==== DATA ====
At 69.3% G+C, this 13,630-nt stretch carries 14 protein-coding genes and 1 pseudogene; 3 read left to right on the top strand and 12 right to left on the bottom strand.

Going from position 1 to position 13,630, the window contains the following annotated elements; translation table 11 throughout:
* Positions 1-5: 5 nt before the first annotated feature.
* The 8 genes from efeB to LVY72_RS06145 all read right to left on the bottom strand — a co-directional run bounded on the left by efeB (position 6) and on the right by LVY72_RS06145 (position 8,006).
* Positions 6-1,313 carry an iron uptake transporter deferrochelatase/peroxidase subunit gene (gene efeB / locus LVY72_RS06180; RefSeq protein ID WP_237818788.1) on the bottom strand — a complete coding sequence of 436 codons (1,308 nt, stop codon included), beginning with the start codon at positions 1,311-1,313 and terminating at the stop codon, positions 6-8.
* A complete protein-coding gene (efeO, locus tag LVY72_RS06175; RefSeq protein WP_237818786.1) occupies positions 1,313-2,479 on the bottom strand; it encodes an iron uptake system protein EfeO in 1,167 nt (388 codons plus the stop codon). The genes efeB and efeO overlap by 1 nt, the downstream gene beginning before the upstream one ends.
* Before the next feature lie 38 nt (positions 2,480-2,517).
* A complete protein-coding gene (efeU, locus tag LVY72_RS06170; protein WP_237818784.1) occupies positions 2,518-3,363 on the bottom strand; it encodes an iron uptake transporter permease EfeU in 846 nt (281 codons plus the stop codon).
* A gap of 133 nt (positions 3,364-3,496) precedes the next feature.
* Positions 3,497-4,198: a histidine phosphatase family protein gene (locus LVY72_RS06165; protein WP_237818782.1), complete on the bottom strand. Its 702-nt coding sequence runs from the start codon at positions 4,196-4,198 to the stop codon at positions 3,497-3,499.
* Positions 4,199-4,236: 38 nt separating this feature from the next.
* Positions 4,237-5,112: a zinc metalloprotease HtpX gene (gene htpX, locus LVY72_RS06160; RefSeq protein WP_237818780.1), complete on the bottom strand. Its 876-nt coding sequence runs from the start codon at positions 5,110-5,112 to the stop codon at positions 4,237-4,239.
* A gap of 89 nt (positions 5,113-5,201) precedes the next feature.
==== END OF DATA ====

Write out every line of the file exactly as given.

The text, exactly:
At 69.3% G+C, this 13,630-nt stretch carries 14 protein-coding genes and 1 pseudogene; 3 read left to right on the top strand and 12 right to left on the bottom strand.

Going from position 1 to position 13,630, the window contains the following annotated elements; translation table 11 throughout:
* Positions 1-5: 5 nt before the first annotated feature.
* The 8 genes from efeB to LVY72_RS06145 all read right to left on the bottom strand — a co-directional run bounded on the left by efeB (position 6) and on the right by LVY72_RS06145 (position 8,006).
* Positions 6-1,313 carry an iron uptake transporter deferrochelatase/peroxidase subunit gene (gene efeB / locus LVY72_RS06180; RefSeq protein ID WP_237818788.1) on the bottom strand — a complete coding sequence of 436 codons (1,308 nt, stop codon included), beginning with the start codon at positions 1,311-1,313 and terminating at the stop codon, positions 6-8.
* A complete protein-coding gene (efeO, locus tag LVY72_RS06175; RefSeq protein WP_237818786.1) occupies positions 1,313-2,479 on the bottom strand; it encodes an iron uptake system protein EfeO in 1,167 nt (388 codons plus the stop codon). The genes efeB and efeO overlap by 1 nt, the downstream gene beginning before the upstream one ends.
* Before the next feature lie 38 nt (positions 2,480-2,517).
* A complete protein-coding gene (efeU, locus tag LVY72_RS06170; protein WP_237818784.1) occupies positions 2,518-3,363 on the bottom strand; it encodes an iron uptake transporter permease EfeU in 846 nt (281 codons plus the stop codon).
* A gap of 133 nt (positions 3,364-3,496) precedes the next feature.
* Positions 3,497-4,198: a histidine phosphatase family protein gene (locus LVY72_RS06165; protein WP_237818782.1), complete on the bottom strand. Its 702-nt coding sequence runs from the start codon at positions 4,196-4,198 to the stop codon at positions 3,497-3,499.
* Positions 4,199-4,236: 38 nt separating this feature from the next.
* Positions 4,237-5,112: a zinc metalloprotease HtpX gene (gene htpX, locus LVY72_RS06160; RefSeq protein WP_237818780.1), complete on the bottom strand. Its 876-nt coding sequence runs from the start codon at positions 5,110-5,112 to the stop codon at positions 4,237-4,239.
* A gap of 89 nt (positions 5,113-5,201) precedes the next feature.